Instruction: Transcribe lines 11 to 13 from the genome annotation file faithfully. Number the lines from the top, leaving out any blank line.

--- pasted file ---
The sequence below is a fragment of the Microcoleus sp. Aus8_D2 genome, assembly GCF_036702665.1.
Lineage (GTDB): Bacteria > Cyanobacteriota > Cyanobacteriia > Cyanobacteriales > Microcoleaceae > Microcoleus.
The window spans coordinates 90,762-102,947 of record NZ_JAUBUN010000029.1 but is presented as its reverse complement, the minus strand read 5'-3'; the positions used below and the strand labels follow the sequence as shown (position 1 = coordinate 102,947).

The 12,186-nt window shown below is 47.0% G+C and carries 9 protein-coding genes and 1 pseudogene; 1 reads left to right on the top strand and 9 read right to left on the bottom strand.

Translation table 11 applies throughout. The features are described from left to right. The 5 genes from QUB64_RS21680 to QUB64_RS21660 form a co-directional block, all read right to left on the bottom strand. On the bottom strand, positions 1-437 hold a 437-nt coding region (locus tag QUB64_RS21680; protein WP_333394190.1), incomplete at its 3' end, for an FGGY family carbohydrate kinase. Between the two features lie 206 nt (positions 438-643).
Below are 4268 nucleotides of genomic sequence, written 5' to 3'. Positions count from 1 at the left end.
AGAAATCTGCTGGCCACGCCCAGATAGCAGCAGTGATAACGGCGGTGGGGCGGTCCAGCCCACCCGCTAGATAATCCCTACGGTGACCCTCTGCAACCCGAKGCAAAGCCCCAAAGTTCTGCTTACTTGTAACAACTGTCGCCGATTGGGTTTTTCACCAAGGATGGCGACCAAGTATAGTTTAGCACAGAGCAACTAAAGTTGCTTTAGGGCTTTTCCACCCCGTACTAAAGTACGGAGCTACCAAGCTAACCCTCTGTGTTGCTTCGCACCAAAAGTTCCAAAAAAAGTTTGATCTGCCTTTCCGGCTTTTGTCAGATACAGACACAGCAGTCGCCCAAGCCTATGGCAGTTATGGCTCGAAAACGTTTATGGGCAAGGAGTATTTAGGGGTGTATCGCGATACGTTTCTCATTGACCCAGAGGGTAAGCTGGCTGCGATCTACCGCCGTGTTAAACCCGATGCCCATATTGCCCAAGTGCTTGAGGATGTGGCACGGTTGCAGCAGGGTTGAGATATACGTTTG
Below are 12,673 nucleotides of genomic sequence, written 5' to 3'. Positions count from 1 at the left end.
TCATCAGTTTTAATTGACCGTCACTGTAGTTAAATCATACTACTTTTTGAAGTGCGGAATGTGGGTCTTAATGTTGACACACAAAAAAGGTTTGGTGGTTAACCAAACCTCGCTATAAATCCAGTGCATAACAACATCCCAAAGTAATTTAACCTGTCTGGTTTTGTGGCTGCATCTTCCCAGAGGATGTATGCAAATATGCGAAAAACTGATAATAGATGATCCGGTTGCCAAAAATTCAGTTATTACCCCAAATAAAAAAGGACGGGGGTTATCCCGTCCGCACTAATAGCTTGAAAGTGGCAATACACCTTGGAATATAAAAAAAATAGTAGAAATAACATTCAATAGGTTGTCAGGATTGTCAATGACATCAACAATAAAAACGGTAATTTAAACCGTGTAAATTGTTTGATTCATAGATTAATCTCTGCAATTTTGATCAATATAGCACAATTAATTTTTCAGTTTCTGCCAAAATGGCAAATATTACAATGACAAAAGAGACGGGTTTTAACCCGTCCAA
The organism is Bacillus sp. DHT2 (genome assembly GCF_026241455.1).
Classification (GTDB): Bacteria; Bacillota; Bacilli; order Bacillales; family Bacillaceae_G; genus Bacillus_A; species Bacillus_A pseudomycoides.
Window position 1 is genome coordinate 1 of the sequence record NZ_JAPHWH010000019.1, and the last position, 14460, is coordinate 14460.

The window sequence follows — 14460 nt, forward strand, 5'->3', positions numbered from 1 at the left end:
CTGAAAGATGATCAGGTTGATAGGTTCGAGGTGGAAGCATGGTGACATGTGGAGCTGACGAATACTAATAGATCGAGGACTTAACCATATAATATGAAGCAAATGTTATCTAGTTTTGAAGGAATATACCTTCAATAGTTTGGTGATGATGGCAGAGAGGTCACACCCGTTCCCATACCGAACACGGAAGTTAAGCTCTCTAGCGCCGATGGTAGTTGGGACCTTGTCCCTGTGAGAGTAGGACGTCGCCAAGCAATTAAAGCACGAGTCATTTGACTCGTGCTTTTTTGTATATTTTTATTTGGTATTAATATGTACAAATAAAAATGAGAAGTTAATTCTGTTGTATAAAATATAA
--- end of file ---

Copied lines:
Classification (GTDB): Bacteria; Bacillota; Bacilli; order Bacillales; family Bacillaceae_G; genus Bacillus_A; species Bacillus_A pseudomycoides.
Window position 1 is genome coordinate 1 of the sequence record NZ_JAPHWH010000019.1, and the last position, 14460, is coordinate 14460.

The window sequence follows — 14460 nt, forward strand, 5'->3', positions numbered from 1 at the left end: